Weaving Tour To Carpathians
Liz Davies and I had discussed for years the possibility of going on a weaving trip to Ukraine, after meeting up with Nataliya Cummings from Experience Ukraine at Hellen’s Manor. We had pored longingly over Nataliya’s beautiful photographs of the unspoilt countryside in the Carpathian Mountains and envisaged being there.
We chose the Lizhnyk Rug Weaving Tour and decided to go in June. Luckily Wizz Air, yes! had just started a direct flight from Luton to Lviv. This was perfect as we were met there by Nataliya, her friend and colleague Tanya, together with our driver for the duration of the trip, Vlad .We were driven to the village of Yavoriv which is the centre of Lizhnyk culture in Ukraine. It was a small group of six people from England joined by a couple from Atlanta, Georgia.
The long journey broken up with a stop for lunch in the city of Ivano-Franivsk. Here we had a magnificent feast at a restaurant (Family Restaurant Muliarovyh),that had been the grand home of a rich aristocrat who frequently held salons there. It was a treasure trove of Hutsul Culture which included a small museum.
The journey through the countryside showed sharp contrast between the beauty of the unspoilt countryside, strips of land worked on by hand and bleak Soviet built coal fired electricity stations belching out black smoke, pollution. Poverty showed in the very poor state of the roads as we travelled deeper into the Carpathian Mountains.
Our home in Yavoriv was a wooden cabin straddling a fast flowing mountain stream which provided a natural jacuzzi in the basement for felting the Lizhnyk Rugs. At night I was lulled to sleep by the sound of flowing water. Our host was Svetlana, whose hospitality was exemplary, we were generously presented with the most delicious meals made from the freshest home grown produce. The butter and cheese made from the milk of her cows. We experienced the warm Ukrainian hospitality when the villagers welcomed us into their homes and shared their extraordinary skills and culture,this included a lot of music, singing and dancing.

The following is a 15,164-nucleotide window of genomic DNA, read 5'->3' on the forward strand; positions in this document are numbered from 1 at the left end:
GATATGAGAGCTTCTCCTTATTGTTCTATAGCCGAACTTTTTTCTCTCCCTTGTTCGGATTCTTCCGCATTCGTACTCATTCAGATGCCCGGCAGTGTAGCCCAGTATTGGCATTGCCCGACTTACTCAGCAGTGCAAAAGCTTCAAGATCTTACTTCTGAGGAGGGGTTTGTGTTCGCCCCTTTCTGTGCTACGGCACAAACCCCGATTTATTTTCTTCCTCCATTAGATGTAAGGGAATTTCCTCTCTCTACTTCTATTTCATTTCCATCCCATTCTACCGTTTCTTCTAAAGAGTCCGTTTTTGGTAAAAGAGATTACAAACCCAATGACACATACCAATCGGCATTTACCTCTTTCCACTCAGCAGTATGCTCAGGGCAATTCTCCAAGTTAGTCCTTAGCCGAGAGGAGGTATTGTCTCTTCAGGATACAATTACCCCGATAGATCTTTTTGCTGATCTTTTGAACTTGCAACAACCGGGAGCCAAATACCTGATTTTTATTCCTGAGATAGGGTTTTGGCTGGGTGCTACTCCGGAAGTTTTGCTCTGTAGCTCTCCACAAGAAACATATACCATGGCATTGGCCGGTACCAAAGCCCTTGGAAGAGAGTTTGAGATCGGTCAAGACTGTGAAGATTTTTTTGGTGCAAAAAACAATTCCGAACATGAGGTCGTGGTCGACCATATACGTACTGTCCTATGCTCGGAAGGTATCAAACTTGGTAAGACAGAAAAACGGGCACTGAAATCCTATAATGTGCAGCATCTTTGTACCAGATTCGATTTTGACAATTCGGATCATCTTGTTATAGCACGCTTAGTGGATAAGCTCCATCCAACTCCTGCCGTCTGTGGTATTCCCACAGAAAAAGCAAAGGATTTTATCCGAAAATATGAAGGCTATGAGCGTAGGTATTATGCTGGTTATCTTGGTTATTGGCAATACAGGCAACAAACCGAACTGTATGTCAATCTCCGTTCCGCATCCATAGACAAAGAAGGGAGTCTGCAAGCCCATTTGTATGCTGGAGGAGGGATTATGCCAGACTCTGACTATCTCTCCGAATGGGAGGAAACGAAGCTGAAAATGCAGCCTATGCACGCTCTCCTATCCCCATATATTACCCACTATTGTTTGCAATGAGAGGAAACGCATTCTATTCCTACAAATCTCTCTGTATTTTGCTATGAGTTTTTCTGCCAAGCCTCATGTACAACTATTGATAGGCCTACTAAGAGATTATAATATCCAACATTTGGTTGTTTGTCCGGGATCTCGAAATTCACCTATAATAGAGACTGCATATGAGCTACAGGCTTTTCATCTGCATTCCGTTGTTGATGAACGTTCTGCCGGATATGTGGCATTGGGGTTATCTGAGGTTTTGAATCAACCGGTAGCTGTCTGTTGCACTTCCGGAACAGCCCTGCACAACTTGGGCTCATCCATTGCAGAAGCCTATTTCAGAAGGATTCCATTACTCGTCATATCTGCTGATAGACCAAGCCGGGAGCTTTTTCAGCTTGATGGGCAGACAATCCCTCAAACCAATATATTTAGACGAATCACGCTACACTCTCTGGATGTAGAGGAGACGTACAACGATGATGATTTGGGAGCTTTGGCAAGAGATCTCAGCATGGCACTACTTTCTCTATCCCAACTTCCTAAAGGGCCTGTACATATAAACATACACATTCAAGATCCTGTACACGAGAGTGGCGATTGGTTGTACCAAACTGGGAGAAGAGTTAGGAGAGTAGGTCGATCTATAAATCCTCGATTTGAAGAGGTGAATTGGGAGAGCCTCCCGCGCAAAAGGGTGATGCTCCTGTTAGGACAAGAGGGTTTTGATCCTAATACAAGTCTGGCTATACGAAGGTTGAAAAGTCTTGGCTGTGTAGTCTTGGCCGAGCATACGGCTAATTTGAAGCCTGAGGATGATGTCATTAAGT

Most of the women in the village had a weaving workshop, the rugs provided income for the household. Spinning and weaving would fit around all the chores that running a smallholding entails, not a moment was wasted. In the area each village would specialise in the crafts that made up the Hutsul Culture i.e. wood carving, embroidery, pottery, basket making and weaving.
Each one of us was introduced to our personal weaver from the village and we would spend the rest of the time weaving in their home.
My weaver was Hanna.This proved to be very creative and great fun trying to find ways of communicating through mime and gesture. The techno savvy amongst us used their phones for translation. The wool for the rugs came from the sheep of the Carpathian Mountains. The fleeces sorted in natural colours, picked through and washed twice in the mountain streams.
Once washed it was carded into large cushions of soft fleece. The warp was finely spun in white and the weft thickly spun, with minimum of twist, suitable for the final felting. All this was done on a wooden spindle,not hanging vertically as we are familiar with but worked horizontally. This I found high on impossible to master, despite the endless patience shown by Hanna. I was greatly relieved to hear that everyone in the group had failed to master it,as the demonstrations made it look so easy.
The weaving was easier, the looms large and rustic with 2 shafts. There were two widths 1.5m and 2m which would accurately provide the finished width for medium and large rugs after felting. Because of the width, one stood to weave, changing the shed by securing the pedal in a notch.